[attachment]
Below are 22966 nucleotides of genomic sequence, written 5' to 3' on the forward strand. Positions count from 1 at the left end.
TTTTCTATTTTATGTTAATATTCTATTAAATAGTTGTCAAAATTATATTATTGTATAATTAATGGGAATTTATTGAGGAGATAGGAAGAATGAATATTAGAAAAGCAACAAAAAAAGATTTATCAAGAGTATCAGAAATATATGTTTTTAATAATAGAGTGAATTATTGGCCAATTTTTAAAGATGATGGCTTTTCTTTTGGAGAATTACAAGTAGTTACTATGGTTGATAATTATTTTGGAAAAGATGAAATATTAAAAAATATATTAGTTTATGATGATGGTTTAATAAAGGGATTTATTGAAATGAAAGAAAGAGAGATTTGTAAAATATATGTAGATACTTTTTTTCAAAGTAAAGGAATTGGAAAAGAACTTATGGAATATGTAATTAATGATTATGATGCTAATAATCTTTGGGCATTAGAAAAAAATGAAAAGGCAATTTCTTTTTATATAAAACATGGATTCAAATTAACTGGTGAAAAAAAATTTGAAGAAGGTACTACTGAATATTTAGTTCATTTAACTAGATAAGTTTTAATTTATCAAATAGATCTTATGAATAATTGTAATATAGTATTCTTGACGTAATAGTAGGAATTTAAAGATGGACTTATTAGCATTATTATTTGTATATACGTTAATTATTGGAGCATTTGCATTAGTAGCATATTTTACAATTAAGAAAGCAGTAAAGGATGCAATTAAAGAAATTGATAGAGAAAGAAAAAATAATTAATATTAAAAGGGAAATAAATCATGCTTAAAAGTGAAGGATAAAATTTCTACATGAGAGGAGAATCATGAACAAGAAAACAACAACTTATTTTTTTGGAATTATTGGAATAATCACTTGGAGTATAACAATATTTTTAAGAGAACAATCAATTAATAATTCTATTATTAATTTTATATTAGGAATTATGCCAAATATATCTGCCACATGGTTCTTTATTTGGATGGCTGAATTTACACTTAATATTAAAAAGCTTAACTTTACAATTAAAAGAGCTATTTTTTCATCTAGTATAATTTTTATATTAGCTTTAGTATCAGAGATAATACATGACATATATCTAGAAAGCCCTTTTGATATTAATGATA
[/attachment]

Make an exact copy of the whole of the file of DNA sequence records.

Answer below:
Below are 22966 nucleotides of genomic sequence, written 5' to 3' on the forward strand. Positions count from 1 at the left end.
TTTTCTATTTTATGTTAATATTCTATTAAATAGTTGTCAAAATTATATTATTGTATAATTAATGGGAATTTATTGAGGAGATAGGAAGAATGAATATTAGAAAAGCAACAAAAAAAGATTTATCAAGAGTATCAGAAATATATGTTTTTAATAATAGAGTGAATTATTGGCCAATTTTTAAAGATGATGGCTTTTCTTTTGGAGAATTACAAGTAGTTACTATGGTTGATAATTATTTTGGAAAAGATGAAATATTAAAAAATATATTAGTTTATGATGATGGTTTAATAAAGGGATTTATTGAAATGAAAGAAAGAGAGATTTGTAAAATATATGTAGATACTTTTTTTCAAAGTAAAGGAATTGGAAAAGAACTTATGGAATATGTAATTAATGATTATGATGCTAATAATCTTTGGGCATTAGAAAAAAATGAAAAGGCAATTTCTTTTTATATAAAACATGGATTCAAATTAACTGGTGAAAAAAAATTTGAAGAAGGTACTACTGAATATTTAGTTCATTTAACTAGATAAGTTTTAATTTATCAAATAGATCTTATGAATAATTGTAATATAGTATTCTTGACGTAATAGTAGGAATTTAAAGATGGACTTATTAGCATTATTATTTGTATATACGTTAATTATTGGAGCATTTGCATTAGTAGCATATTTTACAATTAAGAAAGCAGTAAAGGATGCAATTAAAGAAATTGATAGAGAAAGAAAAAATAATTAATATTAAAAGGGAAATAAATCATGCTTAAAAGTGAAGGATAAAATTTCTACATGAGAGGAGAATCATGAACAAGAAAACAACAACTTATTTTTTTGGAATTATTGGAATAATCACTTGGAGTATAACAATATTTTTAAGAGAACAATCAATTAATAATTCTATTATTAATTTTATATTAGGAATTATGCCAAATATATCTGCCACATGGTTCTTTATTTGGATGGCTGAATTTACACTTAATATTAAAAAGCTTAACTTTACAATTAAAAGAGCTATTTTTTCATCTAGTATAATTTTTATATTAGCTTTAGTATCAGAGATAATACATGACATATATCTAGAAAGCCCTTTTGATATTAATGATA